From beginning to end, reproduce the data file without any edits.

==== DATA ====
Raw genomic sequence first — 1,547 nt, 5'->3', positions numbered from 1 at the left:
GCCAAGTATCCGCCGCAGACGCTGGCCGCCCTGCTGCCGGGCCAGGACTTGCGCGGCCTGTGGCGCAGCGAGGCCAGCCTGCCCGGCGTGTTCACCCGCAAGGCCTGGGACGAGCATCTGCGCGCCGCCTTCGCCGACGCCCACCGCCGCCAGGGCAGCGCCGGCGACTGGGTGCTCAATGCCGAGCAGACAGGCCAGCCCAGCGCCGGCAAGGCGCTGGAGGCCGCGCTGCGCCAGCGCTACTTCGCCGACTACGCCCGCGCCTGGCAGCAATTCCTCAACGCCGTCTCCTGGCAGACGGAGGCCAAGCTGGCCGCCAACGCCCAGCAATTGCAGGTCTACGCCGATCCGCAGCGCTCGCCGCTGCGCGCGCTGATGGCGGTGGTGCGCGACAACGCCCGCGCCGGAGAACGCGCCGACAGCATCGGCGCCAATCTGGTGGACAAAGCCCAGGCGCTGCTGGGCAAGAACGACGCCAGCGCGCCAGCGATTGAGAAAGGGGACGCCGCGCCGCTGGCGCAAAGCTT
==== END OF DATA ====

Raw genomic sequence first — 1,547 nt, 5'->3', positions numbered from 1 at the left:
GCCAAGTATCCGCCGCAGACGCTGGCCGCCCTGCTGCCGGGCCAGGACTTGCGCGGCCTGTGGCGCAGCGAGGCCAGCCTGCCCGGCGTGTTCACCCGCAAGGCCTGGGACGAGCATCTGCGCGCCGCCTTCGCCGACGCCCACCGCCGCCAGGGCAGCGCCGGCGACTGGGTGCTCAATGCCGAGCAGACAGGCCAGCCCAGCGCCGGCAAGGCGCTGGAGGCCGCGCTGCGCCAGCGCTACTTCGCCGACTACGCCCGCGCCTGGCAGCAATTCCTCAACGCCGTCTCCTGGCAGACGGAGGCCAAGCTGGCCGCCAACGCCCAGCAATTGCAGGTCTACGCCGATCCGCAGCGCTCGCCGCTGCGCGCGCTGATGGCGGTGGTGCGCGACAACGCCCGCGCCGGAGAACGCGCCGACAGCATCGGCGCCAATCTGGTGGACAAAGCCCAGGCGCTGCTGGGCAAGAACGACGCCAGCGCGCCAGCGATTGAGAAAGGGGACGCCGCGCCGCTGGCGCAAAGCTT